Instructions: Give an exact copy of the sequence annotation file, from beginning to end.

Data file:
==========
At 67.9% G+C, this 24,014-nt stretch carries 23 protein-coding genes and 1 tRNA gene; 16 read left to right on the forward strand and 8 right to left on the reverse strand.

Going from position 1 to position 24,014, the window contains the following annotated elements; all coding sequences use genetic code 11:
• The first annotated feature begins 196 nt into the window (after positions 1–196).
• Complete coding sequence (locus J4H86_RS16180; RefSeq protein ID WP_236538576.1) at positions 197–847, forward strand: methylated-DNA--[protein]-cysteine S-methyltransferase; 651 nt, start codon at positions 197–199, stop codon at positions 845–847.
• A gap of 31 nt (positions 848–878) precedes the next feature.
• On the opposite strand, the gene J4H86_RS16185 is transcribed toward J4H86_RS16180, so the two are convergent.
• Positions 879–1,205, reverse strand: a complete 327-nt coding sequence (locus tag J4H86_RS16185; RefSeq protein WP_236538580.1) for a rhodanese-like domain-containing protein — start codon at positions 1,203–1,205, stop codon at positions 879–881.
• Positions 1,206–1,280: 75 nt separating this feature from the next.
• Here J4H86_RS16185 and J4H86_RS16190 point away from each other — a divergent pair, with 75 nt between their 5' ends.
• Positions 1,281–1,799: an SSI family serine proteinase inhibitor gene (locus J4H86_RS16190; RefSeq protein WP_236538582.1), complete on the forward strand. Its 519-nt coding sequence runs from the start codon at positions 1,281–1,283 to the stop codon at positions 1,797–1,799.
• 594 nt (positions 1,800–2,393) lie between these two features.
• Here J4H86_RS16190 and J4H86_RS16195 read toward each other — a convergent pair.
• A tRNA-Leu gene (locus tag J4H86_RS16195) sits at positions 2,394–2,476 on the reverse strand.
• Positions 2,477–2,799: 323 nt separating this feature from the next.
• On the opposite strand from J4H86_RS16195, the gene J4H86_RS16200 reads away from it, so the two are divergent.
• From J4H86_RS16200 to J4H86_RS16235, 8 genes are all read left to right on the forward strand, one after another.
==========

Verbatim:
At 67.9% G+C, this 24,014-nt stretch carries 23 protein-coding genes and 1 tRNA gene; 16 read left to right on the forward strand and 8 right to left on the reverse strand.

Going from position 1 to position 24,014, the window contains the following annotated elements; all coding sequences use genetic code 11:
• The first annotated feature begins 196 nt into the window (after positions 1–196).
• Complete coding sequence (locus J4H86_RS16180; RefSeq protein ID WP_236538576.1) at positions 197–847, forward strand: methylated-DNA--[protein]-cysteine S-methyltransferase; 651 nt, start codon at positions 197–199, stop codon at positions 845–847.
• A gap of 31 nt (positions 848–878) precedes the next feature.
• On the opposite strand, the gene J4H86_RS16185 is transcribed toward J4H86_RS16180, so the two are convergent.
• Positions 879–1,205, reverse strand: a complete 327-nt coding sequence (locus tag J4H86_RS16185; RefSeq protein WP_236538580.1) for a rhodanese-like domain-containing protein — start codon at positions 1,203–1,205, stop codon at positions 879–881.
• Positions 1,206–1,280: 75 nt separating this feature from the next.
• Here J4H86_RS16185 and J4H86_RS16190 point away from each other — a divergent pair, with 75 nt between their 5' ends.
• Positions 1,281–1,799: an SSI family serine proteinase inhibitor gene (locus J4H86_RS16190; RefSeq protein WP_236538582.1), complete on the forward strand. Its 519-nt coding sequence runs from the start codon at positions 1,281–1,283 to the stop codon at positions 1,797–1,799.
• 594 nt (positions 1,800–2,393) lie between these two features.
• Here J4H86_RS16190 and J4H86_RS16195 read toward each other — a convergent pair.
• A tRNA-Leu gene (locus tag J4H86_RS16195) sits at positions 2,394–2,476 on the reverse strand.
• Positions 2,477–2,799: 323 nt separating this feature from the next.
• On the opposite strand from J4H86_RS16195, the gene J4H86_RS16200 reads away from it, so the two are divergent.
• From J4H86_RS16200 to J4H86_RS16235, 8 genes are all read left to right on the forward strand, one after another.